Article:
In Kyoto, the dry landscape garden at Ginkaku-ji, or ‘Silver Pavilion’, is enigmatic and striking; it features a platform of sparkling white sand raked into parallel lines, beside which is a 6-ft high cone of sand with a flat top. The pavilion is not actually silver, but an austere black and white (it was the original intention of the shogun who built it to cover it in silver leaf).
Also in Kyoto, Ryoan-ji is one of Japan’s most iconic gardens. Set in a temple, it’s also a dry landscape garden. Created at the end of the sixteenth century as an aid to contemplation for the Rinzai sect of Zen Buddhism, it features five groups of three stones, on a bed of raked gravel. All of the stones, except one, appear to point upstream and all of the stones, except one, are visible from any one viewpoint. The garden has a viewing pavilion that runs its length to foster quiet contemplation. The “moss garden” of nearby Saiho-ji temple is noted for over 120 different species of moss growing around a large heart-shaped pond.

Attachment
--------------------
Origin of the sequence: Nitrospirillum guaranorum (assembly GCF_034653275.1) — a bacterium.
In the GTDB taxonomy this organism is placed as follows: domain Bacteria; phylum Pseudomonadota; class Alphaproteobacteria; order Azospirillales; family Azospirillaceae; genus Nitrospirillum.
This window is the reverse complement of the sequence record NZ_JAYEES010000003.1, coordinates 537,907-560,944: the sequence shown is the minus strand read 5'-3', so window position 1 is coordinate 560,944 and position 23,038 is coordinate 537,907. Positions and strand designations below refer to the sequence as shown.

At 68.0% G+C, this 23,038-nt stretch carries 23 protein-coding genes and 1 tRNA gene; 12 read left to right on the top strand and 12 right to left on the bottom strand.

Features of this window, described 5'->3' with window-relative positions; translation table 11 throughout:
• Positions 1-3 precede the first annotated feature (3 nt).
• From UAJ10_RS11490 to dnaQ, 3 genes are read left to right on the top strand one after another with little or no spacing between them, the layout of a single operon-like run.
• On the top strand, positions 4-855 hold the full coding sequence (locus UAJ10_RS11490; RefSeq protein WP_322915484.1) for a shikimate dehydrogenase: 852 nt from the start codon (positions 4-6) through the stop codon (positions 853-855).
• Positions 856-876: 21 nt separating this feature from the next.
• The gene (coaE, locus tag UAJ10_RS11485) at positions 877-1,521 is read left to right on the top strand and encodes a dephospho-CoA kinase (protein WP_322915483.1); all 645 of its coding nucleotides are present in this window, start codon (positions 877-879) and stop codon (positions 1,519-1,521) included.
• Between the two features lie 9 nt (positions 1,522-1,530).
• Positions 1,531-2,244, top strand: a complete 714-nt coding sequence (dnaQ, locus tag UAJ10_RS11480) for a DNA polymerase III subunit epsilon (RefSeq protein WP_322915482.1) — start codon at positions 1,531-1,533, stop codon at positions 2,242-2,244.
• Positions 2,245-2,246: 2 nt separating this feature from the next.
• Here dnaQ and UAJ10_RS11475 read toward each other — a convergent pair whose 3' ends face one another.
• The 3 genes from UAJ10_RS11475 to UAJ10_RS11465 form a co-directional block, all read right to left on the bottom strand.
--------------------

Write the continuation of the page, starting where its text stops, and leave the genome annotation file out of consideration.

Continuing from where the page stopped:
In Kanazawa lies one of Japan’s most beautiful gardens, Kenroku-en, which was created as the outer garden of a castle over a 200-year period, from the seventeenth to the nineteenth century. Known as “The Garden Displaying Six Qualities” – spaciousness, seclusion, artistic intent, maturity, abundant water and striking vistas – it has been a National Site of Scenic Beauty since 1922.
Bowen Road in Hong Kong is one of our favorites: while not technically a garden, it’s a glorious hidden green space in the middle of a face-paced metropolis: a flat, tree-lined paved path halfway up a mountain, with brilliant views over the central part of the city. We like to run there when we visit, but you can also walk it. Either way, it’s a short trip into different world, surrounded by trees and charming vistas. It’s a little paradise – go in the early morning to experience it at its most magical, when people are practicing Tai Chi, running, walking and otherwise greeting the day.
For almost 150 years, the Grand Palace in Bangkok was the residence of the Thai royal family and the administrative seat of the government; its ceremonial gardens and wats (Buddhist monasteries or temples) are now on view, and the architecture is as mesmerizing as the surrounding greenery.